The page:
A few years ago I finally took a friend’s advice and started keeping a gratitude journal. Now, anyone who grew up in the Oprah age knows about gratitude journals and I was no exception, but I’d started and stopped many, many times and truth be told the only reason I started a few years ago was because I was so stuck in my life and so out of my own ideas as to how to turn things around, that I was willing to do things I’d never done in order to get a result I’d never had. Creating a gratitude practice did indeed turn my life around, and I’ve kept up the practice for almost three years now, with no intention to stop!

First, here’s the how.


Buy a cheap composition book and every night for 30 days, write an entire page of gratitudes.  Scan your day for things to be grateful for, and write each one down. Keep going until you’ve filled up the page. One whole page, no matter what. This will train you to start digging, really looking for reasons to be grateful. This is a practice, right?

If you get stuck, get really basic. If your legs work, be grateful that your legs work. If you’ve eaten today, be grateful for the food that sustained you. If you made it through today’s audition without literally falling out of your nude heels and onto your face in front of Bernie Telsey, that’s worth writing. If you nailed said audition, that’s totes worth writing too!

Tip: Try different ways to start the sentence. I used to only write “I’m grateful that…” and that’s fine; after a while I wanted to consciously notice where others are impacting me, so I would start my sentences “I’m grateful to…” or “I’m grateful for…” Anything you write is great, and see what happens when you write different prompts.


  • “I’m grateful that I didn’t literally fall out of my nude heels and onto my face in front of Bernie Telsey today.”
  • “I’m grateful to Aaron for making the time to coach me on my callback material today, even though I know his schedule is slammed and he totally didn’t have to fit me in.”
  • “I’m grateful for the opportunity to go to EPA’s and build relationships with all these casting directors even though I don’t have an agent yet.”

Can you feel the difference?

Advanced practice: After a while, you may want to expand your ability to have gratitude in your life, and you will be ready to start practicing gratitude for things that didn’t go the way you wanted them to go. This will shake you up in a great way because you’ll start to let go of chasing HAPPINESS (a feeling based on circumstances) and start living in JOY (an attitude that defies circumstances). Like, whoa.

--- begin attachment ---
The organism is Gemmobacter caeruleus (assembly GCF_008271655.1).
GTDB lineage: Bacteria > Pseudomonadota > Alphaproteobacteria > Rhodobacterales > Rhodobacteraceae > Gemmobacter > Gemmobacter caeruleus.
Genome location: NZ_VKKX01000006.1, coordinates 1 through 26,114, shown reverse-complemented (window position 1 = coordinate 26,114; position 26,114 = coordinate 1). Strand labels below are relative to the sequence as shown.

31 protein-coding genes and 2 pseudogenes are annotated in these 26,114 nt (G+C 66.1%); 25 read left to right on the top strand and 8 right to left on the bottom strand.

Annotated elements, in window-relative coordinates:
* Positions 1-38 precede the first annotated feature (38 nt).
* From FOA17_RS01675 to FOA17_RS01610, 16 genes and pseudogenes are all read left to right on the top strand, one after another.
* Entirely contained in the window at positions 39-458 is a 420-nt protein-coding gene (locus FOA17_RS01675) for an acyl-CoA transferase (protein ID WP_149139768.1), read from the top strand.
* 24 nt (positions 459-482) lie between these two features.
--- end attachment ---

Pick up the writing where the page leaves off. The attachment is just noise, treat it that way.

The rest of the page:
• “I’m grateful to John for saying no to my request so I could get creative about how to get this thing done.”
  • “I’m grateful that I fell out of my nude heels and onto my face in front of Bernie Telsey, and that he lifted his eyebrows and said, ‘Nude heels, huh?’ I’ve been meaning to get rid of those awful things. A black ankle boot is a way better audition shoe anyway!”
And now, the why.

Gratitude is good for you.

“The benefits of practicing gratitude are nearly endless. People who regularly practice gratitude by taking time to notice and reflect upon the things they’re thankful for experience more positive emotions, feel more alive, sleep better, express more compassion and kindness, and even have stronger immune systems. And gratitude doesn’t need to be reserved only for momentous occasions: Sure, you might express gratitude after receiving a promotion at work, but you can also be thankful for something as simple as a delicious piece of pie. Research by UC Davis psychologist Robert Emmons, author of Thanks!: How the New Science of Gratitude Can Make You Happier, shows that simply keeping a gratitude journal—regularly writing brief reflections on moments for which we’re thankful—can significantly increase well-being and life satisfaction.” ~ “The Science of Gratitude (and How it can Change Your Life” by Derrick Carpenter, MAPP

And for those of you who respond better to what not practicing gratitude does, here’s a doozy for you. When you practice gratitude, you digest the events of your life in a very specific way that allows you to orient yourself toward gratitude and subsequently, you increase your capacity for gratitude (and things to be grateful for also begin to expand in your life – magical and true).

When you don’t practice gratitude, you orient yourself away from it. You don’t see reasons to be grateful as easily. As a teacher of mine once said, “Your inability to express the extraordinary causes your experience of it to atrophy.”

In other words…

“Unacknowledged good turns to sh*t.” ~ Regena Thomashauer, teacher and founder of Mama Gena’s School of Womanly Arts

Ready? Go for it!

For extra credit, share your gratitude practice with me on social media! Use #gratituderocks and be sure to tag me @maggiehollinbeck so I can see it and celebrate with you!

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